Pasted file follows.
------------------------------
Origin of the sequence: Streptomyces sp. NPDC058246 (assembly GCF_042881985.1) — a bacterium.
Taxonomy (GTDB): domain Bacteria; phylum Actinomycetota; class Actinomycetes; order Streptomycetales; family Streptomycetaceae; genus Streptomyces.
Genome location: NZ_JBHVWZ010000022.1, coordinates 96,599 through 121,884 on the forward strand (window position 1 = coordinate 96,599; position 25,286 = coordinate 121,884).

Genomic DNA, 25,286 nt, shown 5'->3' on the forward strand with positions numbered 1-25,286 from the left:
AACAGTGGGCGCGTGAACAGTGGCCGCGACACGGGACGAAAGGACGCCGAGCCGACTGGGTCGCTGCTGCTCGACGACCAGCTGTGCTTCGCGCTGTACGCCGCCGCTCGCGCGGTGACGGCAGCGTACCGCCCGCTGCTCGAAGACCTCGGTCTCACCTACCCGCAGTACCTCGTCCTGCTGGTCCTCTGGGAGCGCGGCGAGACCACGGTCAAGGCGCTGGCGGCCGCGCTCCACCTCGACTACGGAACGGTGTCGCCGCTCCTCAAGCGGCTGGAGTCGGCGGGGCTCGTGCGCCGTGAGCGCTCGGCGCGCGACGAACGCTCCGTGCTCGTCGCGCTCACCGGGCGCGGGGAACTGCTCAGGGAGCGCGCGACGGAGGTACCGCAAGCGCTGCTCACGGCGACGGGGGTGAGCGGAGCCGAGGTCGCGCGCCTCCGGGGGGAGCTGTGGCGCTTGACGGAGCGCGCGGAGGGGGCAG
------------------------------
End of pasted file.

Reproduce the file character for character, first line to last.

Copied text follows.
Origin of the sequence: Streptomyces sp. NPDC058246 (assembly GCF_042881985.1) — a bacterium.
Taxonomy (GTDB): domain Bacteria; phylum Actinomycetota; class Actinomycetes; order Streptomycetales; family Streptomycetaceae; genus Streptomyces.
Genome location: NZ_JBHVWZ010000022.1, coordinates 96,599 through 121,884 on the forward strand (window position 1 = coordinate 96,599; position 25,286 = coordinate 121,884).

Genomic DNA, 25,286 nt, shown 5'->3' on the forward strand with positions numbered 1-25,286 from the left:
AACAGTGGGCGCGTGAACAGTGGCCGCGACACGGGACGAAAGGACGCCGAGCCGACTGGGTCGCTGCTGCTCGACGACCAGCTGTGCTTCGCGCTGTACGCCGCCGCTCGCGCGGTGACGGCAGCGTACCGCCCGCTGCTCGAAGACCTCGGTCTCACCTACCCGCAGTACCTCGTCCTGCTGGTCCTCTGGGAGCGCGGCGAGACCACGGTCAAGGCGCTGGCGGCCGCGCTCCACCTCGACTACGGAACGGTGTCGCCGCTCCTCAAGCGGCTGGAGTCGGCGGGGCTCGTGCGCCGTGAGCGCTCGGCGCGCGACGAACGCTCCGTGCTCGTCGCGCTCACCGGGCGCGGGGAACTGCTCAGGGAGCGCGCGACGGAGGTACCGCAAGCGCTGCTCACGGCGACGGGGGTGAGCGGAGCCGAGGTCGCGCGCCTCCGGGGGGAGCTGTGGCGCTTGACGGAGCGCGCGGAGGGGGCAG